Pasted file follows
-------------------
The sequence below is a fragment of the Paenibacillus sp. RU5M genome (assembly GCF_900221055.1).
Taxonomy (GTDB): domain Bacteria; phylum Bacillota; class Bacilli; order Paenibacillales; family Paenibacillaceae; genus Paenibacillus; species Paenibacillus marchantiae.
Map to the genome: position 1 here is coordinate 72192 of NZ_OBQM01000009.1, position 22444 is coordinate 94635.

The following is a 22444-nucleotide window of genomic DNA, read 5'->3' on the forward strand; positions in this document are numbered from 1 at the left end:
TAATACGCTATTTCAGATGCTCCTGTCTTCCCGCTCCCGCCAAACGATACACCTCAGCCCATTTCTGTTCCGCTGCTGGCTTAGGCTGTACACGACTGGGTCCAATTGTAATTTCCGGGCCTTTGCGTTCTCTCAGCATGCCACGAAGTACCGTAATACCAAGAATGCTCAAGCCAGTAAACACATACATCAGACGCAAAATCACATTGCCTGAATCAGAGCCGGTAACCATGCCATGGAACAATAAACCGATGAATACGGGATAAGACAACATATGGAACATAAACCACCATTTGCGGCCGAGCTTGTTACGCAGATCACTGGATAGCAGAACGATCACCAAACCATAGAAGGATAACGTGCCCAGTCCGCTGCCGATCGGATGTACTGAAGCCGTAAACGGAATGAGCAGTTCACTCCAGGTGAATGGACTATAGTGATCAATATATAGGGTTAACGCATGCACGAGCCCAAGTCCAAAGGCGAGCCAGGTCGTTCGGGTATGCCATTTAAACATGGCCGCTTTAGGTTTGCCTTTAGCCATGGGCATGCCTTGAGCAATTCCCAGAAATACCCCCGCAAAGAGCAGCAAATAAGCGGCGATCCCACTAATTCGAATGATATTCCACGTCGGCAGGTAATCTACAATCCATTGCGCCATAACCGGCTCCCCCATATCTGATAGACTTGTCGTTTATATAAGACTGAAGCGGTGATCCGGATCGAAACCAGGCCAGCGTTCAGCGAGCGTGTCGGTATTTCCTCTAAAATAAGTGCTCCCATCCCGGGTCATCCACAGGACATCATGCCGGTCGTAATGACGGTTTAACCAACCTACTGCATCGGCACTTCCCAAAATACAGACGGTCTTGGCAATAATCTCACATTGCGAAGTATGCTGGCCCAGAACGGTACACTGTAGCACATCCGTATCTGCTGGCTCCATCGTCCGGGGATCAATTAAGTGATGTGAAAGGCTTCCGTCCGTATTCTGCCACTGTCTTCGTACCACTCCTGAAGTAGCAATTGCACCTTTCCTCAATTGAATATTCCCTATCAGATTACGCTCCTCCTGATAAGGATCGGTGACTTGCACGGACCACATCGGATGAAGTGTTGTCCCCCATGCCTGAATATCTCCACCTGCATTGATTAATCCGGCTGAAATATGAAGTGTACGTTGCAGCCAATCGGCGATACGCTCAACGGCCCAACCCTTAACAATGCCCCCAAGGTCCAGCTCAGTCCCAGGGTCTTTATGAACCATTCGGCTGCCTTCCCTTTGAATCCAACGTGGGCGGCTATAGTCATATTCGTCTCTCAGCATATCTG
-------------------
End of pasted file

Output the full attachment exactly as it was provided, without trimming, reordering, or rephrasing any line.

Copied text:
The sequence below is a fragment of the Paenibacillus sp. RU5M genome (assembly GCF_900221055.1).
Taxonomy (GTDB): domain Bacteria; phylum Bacillota; class Bacilli; order Paenibacillales; family Paenibacillaceae; genus Paenibacillus; species Paenibacillus marchantiae.
Map to the genome: position 1 here is coordinate 72192 of NZ_OBQM01000009.1, position 22444 is coordinate 94635.

The following is a 22444-nucleotide window of genomic DNA, read 5'->3' on the forward strand; positions in this document are numbered from 1 at the left end:
TAATACGCTATTTCAGATGCTCCTGTCTTCCCGCTCCCGCCAAACGATACACCTCAGCCCATTTCTGTTCCGCTGCTGGCTTAGGCTGTACACGACTGGGTCCAATTGTAATTTCCGGGCCTTTGCGTTCTCTCAGCATGCCACGAAGTACCGTAATACCAAGAATGCTCAAGCCAGTAAACACATACATCAGACGCAAAATCACATTGCCTGAATCAGAGCCGGTAACCATGCCATGGAACAATAAACCGATGAATACGGGATAAGACAACATATGGAACATAAACCACCATTTGCGGCCGAGCTTGTTACGCAGATCACTGGATAGCAGAACGATCACCAAACCATAGAAGGATAACGTGCCCAGTCCGCTGCCGATCGGATGTACTGAAGCCGTAAACGGAATGAGCAGTTCACTCCAGGTGAATGGACTATAGTGATCAATATATAGGGTTAACGCATGCACGAGCCCAAGTCCAAAGGCGAGCCAGGTCGTTCGGGTATGCCATTTAAACATGGCCGCTTTAGGTTTGCCTTTAGCCATGGGCATGCCTTGAGCAATTCCCAGAAATACCCCCGCAAAGAGCAGCAAATAAGCGGCGATCCCACTAATTCGAATGATATTCCACGTCGGCAGGTAATCTACAATCCATTGCGCCATAACCGGCTCCCCCATATCTGATAGACTTGTCGTTTATATAAGACTGAAGCGGTGATCCGGATCGAAACCAGGCCAGCGTTCAGCGAGCGTGTCGGTATTTCCTCTAAAATAAGTGCTCCCATCCCGGGTCATCCACAGGACATCATGCCGGTCGTAATGACGGTTTAACCAACCTACTGCATCGGCACTTCCCAAAATACAGACGGTCTTGGCAATAATCTCACATTGCGAAGTATGCTGGCCCAGAACGGTACACTGTAGCACATCCGTATCTGCTGGCTCCATCGTCCGGGGATCAATTAAGTGATGTGAAAGGCTTCCGTCCGTATTCTGCCACTGTCTTCGTACCACTCCTGAAGTAGCAATTGCACCTTTCCTCAATTGAATATTCCCTATCAGATTACGCTCCTCCTGATAAGGATCGGTGACTTGCACGGACCACATCGGATGAAGTGTTGTCCCCCATGCCTGAATATCTCCACCTGCATTGATTAATCCGGCTGAAATATGAAGTGTACGTTGCAGCCAATCGGCGATACGCTCAACGGCCCAACCCTTAACAATGCCCCCAAGGTCCAGCTCAGTCCCAGGGTCTTTATGAACCATTCGGCTGCCTTCCCTTTGAATCCAACGTGGGCGGCTATAGTCATATTCGTCTCTCAGCATATCTG